Not alone

Footprints in the Sahara

I’ve always been a bit of a loner, quite content with being by myself. Too content actually; a result of childhood experiences I’d rather forget.

Writing suits me.

But sometimes it’s not the best for personal growth. After all, we are social beings. But because I’m such a private person, this social networking stuff is way out of my comfort zone. By looking at me most people wouldn’t think so.

For more than a decade I owned a large Physiotherapy clinic in Vancouver and now I look after my family (including two dogs). Years ago I made a conscious effort to connect with friends every week. I run with three different groups, go to exercise and yoga classes, try to walk weekly with a friend that’s had a head injury, paddle on a dragon boat team, and am a member of this serious writing group. On the weekends I make an effort to connect with more friends. All of this is in my comfort zone.

But does anyone other than myself really know me? The inner core stuff, what makes me tick, what terrifies me, what I’ve tried to leave behind, what I’m struggling with at the present, what my prejudices are, what I’m ashamed of, what I can’t accept but I know I should?

We all have them. Right? And I’m sure it’s not easy for most of us to talk about them.

Take society’s question we all ask one another.

“How are you?”

In general we answer, “okay,” or “good,” but come on, not everyone is always okay. And to be honest, when we ask, we don’t really want to know when someone isn’t okay. Right?

Why not?

I think it’s because we want to (and society expects us to) be social. Being social makes us think of sharing good things like parties, fun times, the intense juggling of one’s life with family and friends, or the looking forward to and planning of holidays, get-togethers, etc. When we think of being social it doesn’t include expressing the deep hurting or critical decision-making stuff. But, we all have those issues too.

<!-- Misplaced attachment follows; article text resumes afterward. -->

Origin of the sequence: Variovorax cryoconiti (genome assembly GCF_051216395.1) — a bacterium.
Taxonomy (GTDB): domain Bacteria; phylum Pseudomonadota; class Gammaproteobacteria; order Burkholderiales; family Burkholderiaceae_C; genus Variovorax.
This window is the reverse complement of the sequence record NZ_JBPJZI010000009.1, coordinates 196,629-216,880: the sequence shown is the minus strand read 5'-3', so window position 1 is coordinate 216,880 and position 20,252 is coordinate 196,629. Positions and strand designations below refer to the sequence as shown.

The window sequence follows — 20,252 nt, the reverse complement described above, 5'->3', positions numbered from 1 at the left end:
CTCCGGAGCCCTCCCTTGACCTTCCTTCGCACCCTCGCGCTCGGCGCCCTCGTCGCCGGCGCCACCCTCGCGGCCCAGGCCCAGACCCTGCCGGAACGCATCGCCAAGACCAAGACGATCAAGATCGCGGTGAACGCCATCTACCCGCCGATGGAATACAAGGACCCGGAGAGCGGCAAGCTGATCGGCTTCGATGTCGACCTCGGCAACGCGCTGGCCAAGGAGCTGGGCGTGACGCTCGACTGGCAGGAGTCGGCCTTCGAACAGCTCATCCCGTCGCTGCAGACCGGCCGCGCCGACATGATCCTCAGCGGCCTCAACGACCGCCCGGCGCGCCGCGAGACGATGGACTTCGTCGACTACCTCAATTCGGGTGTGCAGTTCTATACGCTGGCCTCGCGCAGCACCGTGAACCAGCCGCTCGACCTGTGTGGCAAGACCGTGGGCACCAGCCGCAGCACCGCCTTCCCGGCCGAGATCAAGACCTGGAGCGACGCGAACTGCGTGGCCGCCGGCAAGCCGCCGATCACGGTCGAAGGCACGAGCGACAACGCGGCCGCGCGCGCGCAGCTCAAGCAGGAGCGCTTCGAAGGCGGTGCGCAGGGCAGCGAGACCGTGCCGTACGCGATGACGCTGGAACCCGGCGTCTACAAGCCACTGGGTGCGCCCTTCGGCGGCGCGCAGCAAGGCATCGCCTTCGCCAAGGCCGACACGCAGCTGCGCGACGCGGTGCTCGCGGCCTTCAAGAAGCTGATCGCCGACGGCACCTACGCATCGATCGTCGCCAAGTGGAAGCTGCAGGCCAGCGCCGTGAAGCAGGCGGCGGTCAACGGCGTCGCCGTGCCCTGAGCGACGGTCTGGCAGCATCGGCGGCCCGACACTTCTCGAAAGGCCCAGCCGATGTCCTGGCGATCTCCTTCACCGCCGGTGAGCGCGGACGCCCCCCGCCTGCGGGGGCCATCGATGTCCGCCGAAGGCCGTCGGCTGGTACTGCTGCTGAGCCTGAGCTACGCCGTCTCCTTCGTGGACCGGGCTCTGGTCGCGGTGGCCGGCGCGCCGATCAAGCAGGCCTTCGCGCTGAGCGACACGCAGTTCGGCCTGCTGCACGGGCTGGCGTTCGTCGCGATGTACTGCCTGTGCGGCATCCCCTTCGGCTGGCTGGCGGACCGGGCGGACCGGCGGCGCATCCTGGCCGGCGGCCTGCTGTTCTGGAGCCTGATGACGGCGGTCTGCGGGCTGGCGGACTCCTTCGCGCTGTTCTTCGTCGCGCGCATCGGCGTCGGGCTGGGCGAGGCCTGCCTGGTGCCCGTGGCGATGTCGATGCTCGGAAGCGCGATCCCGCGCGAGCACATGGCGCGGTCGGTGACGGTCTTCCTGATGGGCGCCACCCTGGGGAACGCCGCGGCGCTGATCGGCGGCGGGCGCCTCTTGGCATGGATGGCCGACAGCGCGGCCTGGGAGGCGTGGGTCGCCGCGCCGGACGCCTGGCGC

So if we’re not okay, we don’t say it because it’s the un-fun side of being social, and who wants to be un-fun?

Therefore I’m guessing that what some of us do when we really want to get emotionally connected is we READ. We can get involved without putting our own lives at stake. We can laugh and cry and relate to the un-fun side of our social needs without putting the effort in ourselves. Let’s be honest, it hurts to spill out what terrifies us, or to work through or talk about abuses we’ve endured, or to reveal our flaws or unsavoury thoughts.

I know.

And that’s what I love about writing. I’ve had those deep hurts. I have my prejudices and ugly thoughts, and I’ve had the exhilarating highs too. For me, writing is part therapy and it’s over-the-top cool to have those feelings come out in my characters. But, have I opened myself up and let others really know me? Is it important?

I believe that being outside one’s comfort zone is necessary for personal growth. So I’m growing with this writing challenge and all the Twitter, Facebook and blogging we are doing. And I’m getting used to the idea that having ‘followers’ doesn’t mean I’m being stalked. I’d be more comfortable simply running with my friends, going to yoga, being mom to my three wonderful adult children, and yes, writing alone.

Yet, maybe because of this 5Writer’s challenge, I’ve decided to push myself on a deeper personal level too, and open up to a few people and let them in where it hurts.

And it helps. And I’m thankful for your support. You know who I mean.

I’m not alone.

Paddling together

(And in case you are wondering, I’m getting a lot of writing done too.)

Photos by David J Greer

12 thoughts on “Not alone